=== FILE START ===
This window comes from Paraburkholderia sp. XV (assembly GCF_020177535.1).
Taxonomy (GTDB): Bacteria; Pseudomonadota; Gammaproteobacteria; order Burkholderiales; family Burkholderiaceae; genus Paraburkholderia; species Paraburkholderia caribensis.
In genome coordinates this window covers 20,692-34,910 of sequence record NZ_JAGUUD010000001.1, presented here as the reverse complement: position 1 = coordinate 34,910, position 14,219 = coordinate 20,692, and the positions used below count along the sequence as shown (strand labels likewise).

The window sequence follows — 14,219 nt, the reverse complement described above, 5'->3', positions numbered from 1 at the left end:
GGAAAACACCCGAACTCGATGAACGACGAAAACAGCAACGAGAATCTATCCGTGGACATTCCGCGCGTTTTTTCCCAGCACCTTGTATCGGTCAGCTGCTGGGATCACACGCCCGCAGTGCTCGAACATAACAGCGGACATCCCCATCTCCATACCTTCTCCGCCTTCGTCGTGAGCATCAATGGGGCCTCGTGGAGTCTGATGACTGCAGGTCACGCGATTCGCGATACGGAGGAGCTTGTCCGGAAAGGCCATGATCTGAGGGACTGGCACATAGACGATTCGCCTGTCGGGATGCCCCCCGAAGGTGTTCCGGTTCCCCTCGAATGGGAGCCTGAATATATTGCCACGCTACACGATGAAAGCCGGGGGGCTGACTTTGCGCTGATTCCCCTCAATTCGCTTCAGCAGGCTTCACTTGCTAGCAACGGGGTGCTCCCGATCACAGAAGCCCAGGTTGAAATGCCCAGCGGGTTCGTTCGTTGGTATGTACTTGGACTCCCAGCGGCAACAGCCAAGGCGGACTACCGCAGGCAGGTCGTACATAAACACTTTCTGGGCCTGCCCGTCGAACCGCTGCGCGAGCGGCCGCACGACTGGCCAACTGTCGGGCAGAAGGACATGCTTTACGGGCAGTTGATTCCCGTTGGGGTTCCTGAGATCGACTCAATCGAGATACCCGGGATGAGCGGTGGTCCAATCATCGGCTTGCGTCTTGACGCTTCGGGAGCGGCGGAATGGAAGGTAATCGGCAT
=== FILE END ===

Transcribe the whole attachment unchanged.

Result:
This window comes from Paraburkholderia sp. XV (assembly GCF_020177535.1).
Taxonomy (GTDB): Bacteria; Pseudomonadota; Gammaproteobacteria; order Burkholderiales; family Burkholderiaceae; genus Paraburkholderia; species Paraburkholderia caribensis.
In genome coordinates this window covers 20,692-34,910 of sequence record NZ_JAGUUD010000001.1, presented here as the reverse complement: position 1 = coordinate 34,910, position 14,219 = coordinate 20,692, and the positions used below count along the sequence as shown (strand labels likewise).

The window sequence follows — 14,219 nt, the reverse complement described above, 5'->3', positions numbered from 1 at the left end:
GGAAAACACCCGAACTCGATGAACGACGAAAACAGCAACGAGAATCTATCCGTGGACATTCCGCGCGTTTTTTCCCAGCACCTTGTATCGGTCAGCTGCTGGGATCACACGCCCGCAGTGCTCGAACATAACAGCGGACATCCCCATCTCCATACCTTCTCCGCCTTCGTCGTGAGCATCAATGGGGCCTCGTGGAGTCTGATGACTGCAGGTCACGCGATTCGCGATACGGAGGAGCTTGTCCGGAAAGGCCATGATCTGAGGGACTGGCACATAGACGATTCGCCTGTCGGGATGCCCCCCGAAGGTGTTCCGGTTCCCCTCGAATGGGAGCCTGAATATATTGCCACGCTACACGATGAAAGCCGGGGGGCTGACTTTGCGCTGATTCCCCTCAATTCGCTTCAGCAGGCTTCACTTGCTAGCAACGGGGTGCTCCCGATCACAGAAGCCCAGGTTGAAATGCCCAGCGGGTTCGTTCGTTGGTATGTACTTGGACTCCCAGCGGCAACAGCCAAGGCGGACTACCGCAGGCAGGTCGTACATAAACACTTTCTGGGCCTGCCCGTCGAACCGCTGCGCGAGCGGCCGCACGACTGGCCAACTGTCGGGCAGAAGGACATGCTTTACGGGCAGTTGATTCCCGTTGGGGTTCCTGAGATCGACTCAATCGAGATACCCGGGATGAGCGGTGGTCCAATCATCGGCTTGCGTCTTGACGCTTCGGGAGCGGCGGAATGGAAGGTAATCGGCAT